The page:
|Filed Under:||Business & Finance / Investing|
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|Archived Since:||December 12, 2008|
Those looking for clues on what investors have been doing in the euro zone bond market recently, Citigroup Global Markets has some answers.
There are three reasons gold may be falling, and none of them presage a quick turnaround.
Among the companies with shares expected to actively trade in Friday's session are J.P. Morgan Chase, Wells Fargo and Infosys.
A roundup of blog posts and articles from around the web.
Wells Fargo, which has become the nation's dominant provider of mortgage loans, saw mortgage activity slow in the first-quarter.
The European Central Bank has made it clear that it doesn't want to cut interest rates. But, the way things are going, Japan could well force the issue.
It's just a number but the currency market has got itself into a frenzy about the dollar trading at Y100 against the yen.
Think of 'an OPEC nation' and more likely than not this will conjure images of a Gulf state, swimming in petrodollars that it uses to cushion their people against such preoccupations as tax and work. But there are other OPEC nations, where accumulated wealth isn't ostentatiously displayed as glimmering skyscrapers, and two of those countries find themselves at a crossroads.
Major indexes have risen every day this week. Whether the rally will finish the week the way it started will likely depend on how bank earnings season kicks off and the outcome of a slew of economic data points.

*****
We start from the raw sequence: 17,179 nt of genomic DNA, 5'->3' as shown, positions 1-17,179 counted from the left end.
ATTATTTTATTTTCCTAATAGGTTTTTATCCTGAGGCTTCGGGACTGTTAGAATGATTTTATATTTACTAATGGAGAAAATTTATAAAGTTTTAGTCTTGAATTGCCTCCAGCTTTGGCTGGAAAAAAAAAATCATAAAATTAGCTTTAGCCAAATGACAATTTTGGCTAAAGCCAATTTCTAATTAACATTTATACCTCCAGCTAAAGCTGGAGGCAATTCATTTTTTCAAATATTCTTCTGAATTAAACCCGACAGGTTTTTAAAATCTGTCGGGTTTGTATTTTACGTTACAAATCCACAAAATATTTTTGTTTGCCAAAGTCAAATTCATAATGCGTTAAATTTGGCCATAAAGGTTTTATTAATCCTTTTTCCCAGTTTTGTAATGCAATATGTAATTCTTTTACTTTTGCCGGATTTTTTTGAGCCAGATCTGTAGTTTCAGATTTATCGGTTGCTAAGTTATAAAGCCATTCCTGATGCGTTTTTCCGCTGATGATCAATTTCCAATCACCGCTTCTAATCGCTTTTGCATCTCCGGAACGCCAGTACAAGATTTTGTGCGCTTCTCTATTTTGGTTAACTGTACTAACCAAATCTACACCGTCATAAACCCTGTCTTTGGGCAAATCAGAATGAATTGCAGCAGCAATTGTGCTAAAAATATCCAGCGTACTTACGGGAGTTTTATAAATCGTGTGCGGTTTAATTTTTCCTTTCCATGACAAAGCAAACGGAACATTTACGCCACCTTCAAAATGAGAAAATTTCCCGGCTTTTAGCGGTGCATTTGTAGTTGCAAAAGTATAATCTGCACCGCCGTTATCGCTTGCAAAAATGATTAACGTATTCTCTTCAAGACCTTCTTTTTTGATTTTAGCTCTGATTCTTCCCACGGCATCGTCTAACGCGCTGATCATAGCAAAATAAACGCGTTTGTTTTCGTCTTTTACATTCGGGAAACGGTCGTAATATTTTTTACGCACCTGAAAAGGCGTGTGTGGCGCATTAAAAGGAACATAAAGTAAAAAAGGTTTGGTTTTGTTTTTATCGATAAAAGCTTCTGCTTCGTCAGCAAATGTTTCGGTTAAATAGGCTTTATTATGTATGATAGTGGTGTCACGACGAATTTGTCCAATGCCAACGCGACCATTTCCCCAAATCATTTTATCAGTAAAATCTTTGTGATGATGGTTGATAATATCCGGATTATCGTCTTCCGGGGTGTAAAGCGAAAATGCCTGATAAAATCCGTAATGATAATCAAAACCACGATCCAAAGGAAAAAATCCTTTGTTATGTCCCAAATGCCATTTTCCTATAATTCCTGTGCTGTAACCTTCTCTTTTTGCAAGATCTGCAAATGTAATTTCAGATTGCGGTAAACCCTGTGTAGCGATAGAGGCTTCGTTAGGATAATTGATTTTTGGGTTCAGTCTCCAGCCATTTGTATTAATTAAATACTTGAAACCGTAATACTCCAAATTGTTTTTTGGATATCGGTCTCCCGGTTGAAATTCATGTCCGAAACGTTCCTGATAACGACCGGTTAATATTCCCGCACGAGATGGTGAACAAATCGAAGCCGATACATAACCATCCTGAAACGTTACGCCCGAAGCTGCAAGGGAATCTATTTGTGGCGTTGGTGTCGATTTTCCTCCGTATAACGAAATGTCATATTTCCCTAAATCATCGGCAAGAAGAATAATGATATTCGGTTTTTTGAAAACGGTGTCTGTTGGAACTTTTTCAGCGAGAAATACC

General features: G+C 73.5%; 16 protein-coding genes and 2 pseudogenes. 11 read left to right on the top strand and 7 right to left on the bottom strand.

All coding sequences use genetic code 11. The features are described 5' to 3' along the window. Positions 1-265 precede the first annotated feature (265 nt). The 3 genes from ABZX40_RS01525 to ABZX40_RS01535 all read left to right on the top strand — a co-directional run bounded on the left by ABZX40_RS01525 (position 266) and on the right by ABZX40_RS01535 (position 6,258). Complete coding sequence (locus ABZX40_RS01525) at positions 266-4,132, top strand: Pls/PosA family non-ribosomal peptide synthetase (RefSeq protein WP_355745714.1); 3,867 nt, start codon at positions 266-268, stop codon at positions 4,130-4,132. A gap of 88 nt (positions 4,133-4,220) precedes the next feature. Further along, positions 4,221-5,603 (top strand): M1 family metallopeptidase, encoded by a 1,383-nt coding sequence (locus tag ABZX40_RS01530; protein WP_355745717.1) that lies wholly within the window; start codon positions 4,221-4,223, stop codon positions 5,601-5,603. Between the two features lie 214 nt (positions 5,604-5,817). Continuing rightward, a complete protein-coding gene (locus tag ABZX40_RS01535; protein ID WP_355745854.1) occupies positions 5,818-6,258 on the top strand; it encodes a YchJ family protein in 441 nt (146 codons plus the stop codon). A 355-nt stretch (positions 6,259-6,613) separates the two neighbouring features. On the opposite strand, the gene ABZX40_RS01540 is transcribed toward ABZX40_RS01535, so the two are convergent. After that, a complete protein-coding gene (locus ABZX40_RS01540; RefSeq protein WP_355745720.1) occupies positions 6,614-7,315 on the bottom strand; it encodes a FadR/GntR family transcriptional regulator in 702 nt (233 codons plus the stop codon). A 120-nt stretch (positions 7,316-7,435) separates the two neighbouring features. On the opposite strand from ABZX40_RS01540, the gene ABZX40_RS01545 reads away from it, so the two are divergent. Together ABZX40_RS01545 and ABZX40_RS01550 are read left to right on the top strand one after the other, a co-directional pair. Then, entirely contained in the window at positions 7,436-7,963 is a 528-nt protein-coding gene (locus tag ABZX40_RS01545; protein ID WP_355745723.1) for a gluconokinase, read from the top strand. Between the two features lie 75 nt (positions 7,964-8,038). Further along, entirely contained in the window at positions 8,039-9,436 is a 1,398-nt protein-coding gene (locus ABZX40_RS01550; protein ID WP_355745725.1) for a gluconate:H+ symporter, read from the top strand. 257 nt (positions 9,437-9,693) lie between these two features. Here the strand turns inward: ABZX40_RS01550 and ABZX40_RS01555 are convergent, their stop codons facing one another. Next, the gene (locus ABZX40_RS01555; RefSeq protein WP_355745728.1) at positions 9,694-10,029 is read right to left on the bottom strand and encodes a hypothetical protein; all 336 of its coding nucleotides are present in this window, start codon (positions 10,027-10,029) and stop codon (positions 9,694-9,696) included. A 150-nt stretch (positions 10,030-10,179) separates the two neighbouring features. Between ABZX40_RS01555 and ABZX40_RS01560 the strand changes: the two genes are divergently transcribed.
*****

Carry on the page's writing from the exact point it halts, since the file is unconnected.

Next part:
Global equities markets are in a good place in the wake of the U.S. fiscal cliff and budget cuts, and the big story in Asia remains the rise of the consumer, says Bill Maldonado, chief investment officer for Asia Pacific for HSBC.
Scott London, the former KPMG partner charged with insider trading, conveyed plenty of information to his friend, Bryan Shaw, about the saga surrounding Herbalife Ltd., according to court documents.
Friday brings reports on March retail sales and producer prices, earnings from J.P. Morgan and Wells Fargo, and a speech from Fed Chairman Ben Bernanke.
Another day of gains for stocks has some people talking about Dow 15000, a feat that has never been achieved.
KPMG partner gave tips on five companies; bank earnings under pressure as refi boom wanes; two commodities traders hogging the world's copper supply; the rapidly shrinking federal deficit.
Even as Microsoft Corp.'s big rally has come to a screeching halt, there's a sliver of good news. Chart watchers are pleased with the fact that Microsoft has passed its first technical test.
With a brutal report on plunging PC sales, Microsoft appears to be at a critical juncture.
Employers taking a more direct interest in the health of their work force may seem like a new idea, but it has very old roots.
Foursquare's latest round of financing leaves one question unanswered: What's the mobile startup's valuation?
Bearish traders like Dennis Gartman have been forced to admit they erred back in February when it looked like the market might roll over.
Technical analysts face a conundrum. A laundry list of widely followed chart signals are screaming "sell." But lately, whenever stocks pull back, investors are waiting, telling their brokers "buy."